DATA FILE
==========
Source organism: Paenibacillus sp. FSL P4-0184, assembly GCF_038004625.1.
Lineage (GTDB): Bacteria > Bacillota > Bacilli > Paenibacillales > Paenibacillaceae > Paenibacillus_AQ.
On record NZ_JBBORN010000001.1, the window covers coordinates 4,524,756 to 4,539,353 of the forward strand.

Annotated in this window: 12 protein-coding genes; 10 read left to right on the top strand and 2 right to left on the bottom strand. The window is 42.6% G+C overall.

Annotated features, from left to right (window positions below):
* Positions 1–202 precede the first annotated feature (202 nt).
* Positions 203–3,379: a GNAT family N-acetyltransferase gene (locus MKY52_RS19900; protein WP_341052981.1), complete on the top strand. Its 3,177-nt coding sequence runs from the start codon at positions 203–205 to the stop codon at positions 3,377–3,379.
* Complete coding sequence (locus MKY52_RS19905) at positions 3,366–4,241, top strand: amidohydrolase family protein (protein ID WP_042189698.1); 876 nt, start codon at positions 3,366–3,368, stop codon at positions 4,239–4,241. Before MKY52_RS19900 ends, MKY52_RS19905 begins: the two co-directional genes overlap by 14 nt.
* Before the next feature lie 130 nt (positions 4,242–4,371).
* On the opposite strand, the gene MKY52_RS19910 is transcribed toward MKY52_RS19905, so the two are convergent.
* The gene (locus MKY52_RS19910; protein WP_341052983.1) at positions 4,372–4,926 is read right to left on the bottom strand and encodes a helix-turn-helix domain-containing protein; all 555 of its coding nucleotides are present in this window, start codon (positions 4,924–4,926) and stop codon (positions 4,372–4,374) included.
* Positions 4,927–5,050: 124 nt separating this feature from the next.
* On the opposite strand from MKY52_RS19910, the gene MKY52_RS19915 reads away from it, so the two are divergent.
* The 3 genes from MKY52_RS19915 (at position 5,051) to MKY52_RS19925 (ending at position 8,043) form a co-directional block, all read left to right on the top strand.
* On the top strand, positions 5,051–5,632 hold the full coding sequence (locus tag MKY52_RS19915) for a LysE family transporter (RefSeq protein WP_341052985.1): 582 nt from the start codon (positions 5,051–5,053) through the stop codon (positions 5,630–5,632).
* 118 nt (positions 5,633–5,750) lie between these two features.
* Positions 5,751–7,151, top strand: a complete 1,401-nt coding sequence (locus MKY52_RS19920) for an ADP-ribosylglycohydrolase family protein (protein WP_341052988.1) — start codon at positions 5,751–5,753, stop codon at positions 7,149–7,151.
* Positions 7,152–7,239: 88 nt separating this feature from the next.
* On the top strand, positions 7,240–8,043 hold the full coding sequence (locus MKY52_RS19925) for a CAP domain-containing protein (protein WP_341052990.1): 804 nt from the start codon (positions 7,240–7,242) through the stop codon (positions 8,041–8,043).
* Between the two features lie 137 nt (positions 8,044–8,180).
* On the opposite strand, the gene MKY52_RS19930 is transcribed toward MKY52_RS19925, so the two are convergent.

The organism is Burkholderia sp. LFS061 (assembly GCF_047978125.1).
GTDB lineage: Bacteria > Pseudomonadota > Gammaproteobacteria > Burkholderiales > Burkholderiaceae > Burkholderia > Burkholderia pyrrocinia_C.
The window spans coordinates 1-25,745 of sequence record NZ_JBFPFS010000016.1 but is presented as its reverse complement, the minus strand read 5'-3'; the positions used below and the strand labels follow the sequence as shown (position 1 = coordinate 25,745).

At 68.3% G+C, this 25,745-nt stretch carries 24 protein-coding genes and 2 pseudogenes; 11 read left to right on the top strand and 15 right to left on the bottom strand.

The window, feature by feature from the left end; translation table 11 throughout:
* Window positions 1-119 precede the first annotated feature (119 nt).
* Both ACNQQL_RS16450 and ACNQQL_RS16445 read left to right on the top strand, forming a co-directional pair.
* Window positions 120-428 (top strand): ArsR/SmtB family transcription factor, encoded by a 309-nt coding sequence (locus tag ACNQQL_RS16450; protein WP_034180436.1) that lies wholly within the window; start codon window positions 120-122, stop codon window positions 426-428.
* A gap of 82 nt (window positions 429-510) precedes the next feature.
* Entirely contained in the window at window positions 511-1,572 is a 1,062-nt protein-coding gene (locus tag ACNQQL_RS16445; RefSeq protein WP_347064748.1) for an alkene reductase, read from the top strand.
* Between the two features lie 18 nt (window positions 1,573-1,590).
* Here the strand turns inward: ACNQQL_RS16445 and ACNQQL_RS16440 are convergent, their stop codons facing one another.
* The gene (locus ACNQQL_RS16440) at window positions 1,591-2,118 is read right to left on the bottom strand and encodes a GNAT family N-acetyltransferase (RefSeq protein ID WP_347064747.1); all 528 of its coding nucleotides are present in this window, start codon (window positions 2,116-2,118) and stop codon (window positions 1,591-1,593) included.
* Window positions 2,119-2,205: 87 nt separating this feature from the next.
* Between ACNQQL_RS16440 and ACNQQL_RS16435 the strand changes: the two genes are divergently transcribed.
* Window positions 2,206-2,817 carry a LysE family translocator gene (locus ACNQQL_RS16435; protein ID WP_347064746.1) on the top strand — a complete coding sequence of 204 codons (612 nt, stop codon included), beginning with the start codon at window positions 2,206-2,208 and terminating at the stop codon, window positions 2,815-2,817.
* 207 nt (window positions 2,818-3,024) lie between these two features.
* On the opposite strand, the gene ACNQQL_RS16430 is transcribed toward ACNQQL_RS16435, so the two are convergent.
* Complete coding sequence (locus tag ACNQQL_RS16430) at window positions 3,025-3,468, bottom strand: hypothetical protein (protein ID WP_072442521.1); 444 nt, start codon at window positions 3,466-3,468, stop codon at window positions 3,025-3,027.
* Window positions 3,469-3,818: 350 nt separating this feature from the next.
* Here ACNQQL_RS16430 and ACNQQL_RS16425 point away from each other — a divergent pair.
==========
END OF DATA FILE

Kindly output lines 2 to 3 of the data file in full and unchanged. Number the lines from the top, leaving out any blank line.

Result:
Lineage (GTDB): Bacteria > Bacillota > Bacilli > Paenibacillales > Paenibacillaceae > Paenibacillus_AQ.
On record NZ_JBBORN010000001.1, the window covers coordinates 4,524,756 to 4,539,353 of the forward strand.